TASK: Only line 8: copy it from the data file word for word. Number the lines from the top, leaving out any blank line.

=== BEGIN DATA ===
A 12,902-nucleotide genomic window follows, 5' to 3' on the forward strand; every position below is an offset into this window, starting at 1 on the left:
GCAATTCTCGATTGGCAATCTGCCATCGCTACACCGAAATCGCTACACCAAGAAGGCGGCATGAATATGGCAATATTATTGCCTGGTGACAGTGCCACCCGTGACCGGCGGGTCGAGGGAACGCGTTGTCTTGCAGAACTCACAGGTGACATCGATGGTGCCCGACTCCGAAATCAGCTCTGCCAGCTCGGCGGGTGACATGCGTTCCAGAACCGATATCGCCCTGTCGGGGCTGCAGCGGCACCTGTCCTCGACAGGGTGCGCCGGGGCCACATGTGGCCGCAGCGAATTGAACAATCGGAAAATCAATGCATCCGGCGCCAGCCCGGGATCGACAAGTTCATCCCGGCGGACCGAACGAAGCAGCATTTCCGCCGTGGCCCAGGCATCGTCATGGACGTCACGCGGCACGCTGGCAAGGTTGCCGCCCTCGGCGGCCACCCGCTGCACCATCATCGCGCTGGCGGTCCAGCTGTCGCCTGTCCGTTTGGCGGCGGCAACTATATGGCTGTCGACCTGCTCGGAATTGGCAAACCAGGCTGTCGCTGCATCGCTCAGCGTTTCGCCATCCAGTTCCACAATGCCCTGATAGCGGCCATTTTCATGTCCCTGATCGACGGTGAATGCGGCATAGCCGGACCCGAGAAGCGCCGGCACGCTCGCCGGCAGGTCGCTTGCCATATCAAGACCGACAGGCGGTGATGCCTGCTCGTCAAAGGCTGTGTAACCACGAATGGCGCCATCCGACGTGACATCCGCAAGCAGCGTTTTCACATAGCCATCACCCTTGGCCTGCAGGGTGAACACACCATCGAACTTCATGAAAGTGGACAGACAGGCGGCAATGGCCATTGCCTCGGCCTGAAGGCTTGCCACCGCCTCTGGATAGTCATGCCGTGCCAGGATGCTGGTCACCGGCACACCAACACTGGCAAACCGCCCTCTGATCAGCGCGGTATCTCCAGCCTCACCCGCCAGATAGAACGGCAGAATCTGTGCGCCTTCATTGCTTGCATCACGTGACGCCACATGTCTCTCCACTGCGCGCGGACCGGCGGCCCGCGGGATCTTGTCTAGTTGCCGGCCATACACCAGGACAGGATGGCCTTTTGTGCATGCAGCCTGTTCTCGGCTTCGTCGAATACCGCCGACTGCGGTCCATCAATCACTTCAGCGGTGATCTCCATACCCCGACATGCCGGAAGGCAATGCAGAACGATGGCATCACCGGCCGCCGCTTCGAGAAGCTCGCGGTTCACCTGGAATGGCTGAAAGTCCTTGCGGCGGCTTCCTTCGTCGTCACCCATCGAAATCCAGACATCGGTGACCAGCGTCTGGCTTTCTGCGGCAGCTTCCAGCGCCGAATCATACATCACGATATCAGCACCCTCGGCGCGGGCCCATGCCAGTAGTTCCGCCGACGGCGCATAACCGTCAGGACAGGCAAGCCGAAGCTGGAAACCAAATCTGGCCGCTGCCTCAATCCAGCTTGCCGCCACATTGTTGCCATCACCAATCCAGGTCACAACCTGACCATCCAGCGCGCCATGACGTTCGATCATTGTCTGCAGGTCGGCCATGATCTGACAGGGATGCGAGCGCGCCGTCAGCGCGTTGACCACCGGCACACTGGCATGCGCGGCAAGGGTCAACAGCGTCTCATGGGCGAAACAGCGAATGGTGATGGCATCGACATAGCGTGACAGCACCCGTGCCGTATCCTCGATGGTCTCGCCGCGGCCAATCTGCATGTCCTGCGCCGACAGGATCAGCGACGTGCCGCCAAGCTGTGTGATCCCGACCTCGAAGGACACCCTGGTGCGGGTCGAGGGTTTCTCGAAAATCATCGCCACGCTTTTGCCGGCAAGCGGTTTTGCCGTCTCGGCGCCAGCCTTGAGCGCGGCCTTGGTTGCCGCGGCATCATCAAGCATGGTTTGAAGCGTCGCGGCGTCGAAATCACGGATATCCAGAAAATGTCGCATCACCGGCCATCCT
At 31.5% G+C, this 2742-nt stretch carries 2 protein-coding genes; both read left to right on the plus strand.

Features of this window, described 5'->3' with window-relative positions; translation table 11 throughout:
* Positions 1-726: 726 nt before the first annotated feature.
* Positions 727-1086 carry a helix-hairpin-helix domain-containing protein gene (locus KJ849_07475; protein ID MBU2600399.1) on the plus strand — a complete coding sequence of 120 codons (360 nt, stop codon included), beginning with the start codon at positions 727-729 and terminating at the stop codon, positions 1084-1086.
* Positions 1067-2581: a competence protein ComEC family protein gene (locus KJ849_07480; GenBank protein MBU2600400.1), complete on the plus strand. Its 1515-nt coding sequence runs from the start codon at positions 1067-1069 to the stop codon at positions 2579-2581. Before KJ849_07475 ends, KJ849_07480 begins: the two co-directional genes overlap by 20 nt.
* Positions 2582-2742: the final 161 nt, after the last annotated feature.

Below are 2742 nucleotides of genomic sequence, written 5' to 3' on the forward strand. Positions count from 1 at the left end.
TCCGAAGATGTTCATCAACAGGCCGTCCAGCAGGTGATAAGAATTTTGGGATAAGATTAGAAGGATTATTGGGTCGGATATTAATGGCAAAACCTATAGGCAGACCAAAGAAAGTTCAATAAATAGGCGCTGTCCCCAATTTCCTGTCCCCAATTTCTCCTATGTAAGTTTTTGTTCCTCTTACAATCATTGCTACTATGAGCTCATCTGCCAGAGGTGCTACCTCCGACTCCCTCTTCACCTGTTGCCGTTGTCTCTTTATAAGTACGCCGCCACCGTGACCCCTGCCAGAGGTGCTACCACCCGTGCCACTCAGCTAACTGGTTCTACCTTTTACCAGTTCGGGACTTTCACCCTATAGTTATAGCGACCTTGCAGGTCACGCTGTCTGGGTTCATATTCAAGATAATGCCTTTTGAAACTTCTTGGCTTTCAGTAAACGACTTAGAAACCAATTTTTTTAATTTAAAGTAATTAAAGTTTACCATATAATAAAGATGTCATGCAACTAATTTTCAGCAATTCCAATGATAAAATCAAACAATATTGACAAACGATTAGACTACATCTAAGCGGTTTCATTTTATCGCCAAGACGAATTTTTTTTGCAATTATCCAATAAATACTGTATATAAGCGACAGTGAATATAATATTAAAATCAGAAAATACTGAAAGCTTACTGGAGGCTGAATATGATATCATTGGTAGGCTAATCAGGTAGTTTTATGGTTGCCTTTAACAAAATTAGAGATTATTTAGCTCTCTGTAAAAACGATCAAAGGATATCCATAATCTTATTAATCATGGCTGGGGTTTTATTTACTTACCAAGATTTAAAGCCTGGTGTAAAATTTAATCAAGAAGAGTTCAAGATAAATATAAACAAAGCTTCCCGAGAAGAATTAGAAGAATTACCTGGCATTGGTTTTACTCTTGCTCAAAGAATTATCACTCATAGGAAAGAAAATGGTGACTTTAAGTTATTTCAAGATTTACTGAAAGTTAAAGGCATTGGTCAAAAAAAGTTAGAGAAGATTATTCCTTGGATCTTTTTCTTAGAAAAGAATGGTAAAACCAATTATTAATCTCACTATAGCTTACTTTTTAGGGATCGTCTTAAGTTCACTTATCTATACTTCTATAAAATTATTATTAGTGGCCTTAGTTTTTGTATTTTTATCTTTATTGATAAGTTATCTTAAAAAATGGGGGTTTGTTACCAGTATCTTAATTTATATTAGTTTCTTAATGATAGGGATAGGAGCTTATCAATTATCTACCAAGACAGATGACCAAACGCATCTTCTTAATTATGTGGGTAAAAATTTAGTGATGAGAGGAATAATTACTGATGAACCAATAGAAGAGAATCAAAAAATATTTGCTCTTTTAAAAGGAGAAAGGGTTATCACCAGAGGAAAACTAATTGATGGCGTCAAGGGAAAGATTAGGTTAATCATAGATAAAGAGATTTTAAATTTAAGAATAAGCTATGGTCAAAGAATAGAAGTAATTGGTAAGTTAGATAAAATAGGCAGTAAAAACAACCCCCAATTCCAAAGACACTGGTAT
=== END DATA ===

* Positions 2582-2742: the final 161 nt, after the last annotated feature.